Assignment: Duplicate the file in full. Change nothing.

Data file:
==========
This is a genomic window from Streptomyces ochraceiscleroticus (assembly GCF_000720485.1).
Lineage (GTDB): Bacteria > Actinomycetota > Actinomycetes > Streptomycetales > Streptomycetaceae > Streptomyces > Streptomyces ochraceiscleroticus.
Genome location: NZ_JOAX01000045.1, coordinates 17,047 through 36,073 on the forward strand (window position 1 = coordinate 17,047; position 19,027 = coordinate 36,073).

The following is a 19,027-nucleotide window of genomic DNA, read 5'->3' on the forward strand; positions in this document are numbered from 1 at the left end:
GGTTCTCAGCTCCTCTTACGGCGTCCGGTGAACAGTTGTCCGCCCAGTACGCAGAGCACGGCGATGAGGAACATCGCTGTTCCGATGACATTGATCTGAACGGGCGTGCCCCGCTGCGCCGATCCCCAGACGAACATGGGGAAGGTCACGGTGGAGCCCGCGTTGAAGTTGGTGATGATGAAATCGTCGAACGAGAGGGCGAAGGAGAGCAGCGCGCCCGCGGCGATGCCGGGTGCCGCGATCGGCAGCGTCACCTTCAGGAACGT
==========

This is a genomic window from Streptomyces ochraceiscleroticus (assembly GCF_000720485.1).
Lineage (GTDB): Bacteria > Actinomycetota > Actinomycetes > Streptomycetales > Streptomycetaceae > Streptomyces > Streptomyces ochraceiscleroticus.
Genome location: NZ_JOAX01000045.1, coordinates 17,047 through 36,073 on the forward strand (window position 1 = coordinate 17,047; position 19,027 = coordinate 36,073).

The following is a 19,027-nucleotide window of genomic DNA, read 5'->3' on the forward strand; positions in this document are numbered from 1 at the left end:
GGTTCTCAGCTCCTCTTACGGCGTCCGGTGAACAGTTGTCCGCCCAGTACGCAGAGCACGGCGATGAGGAACATCGCTGTTCCGATGACATTGATCTGAACGGGCGTGCCCCGCTGCGCCGATCCCCAGACGAACATGGGGAAGGTCACGGTGGAGCCCGCGTTGAAGTTGGTGATGATGAAATCGTCGAACGAGAGGGCGAAGGAGAGCAGCGCGCCCGCGGCGATGCCGGGTGCCGCGATCGGCAGCGTCACCTTCAGGAACGT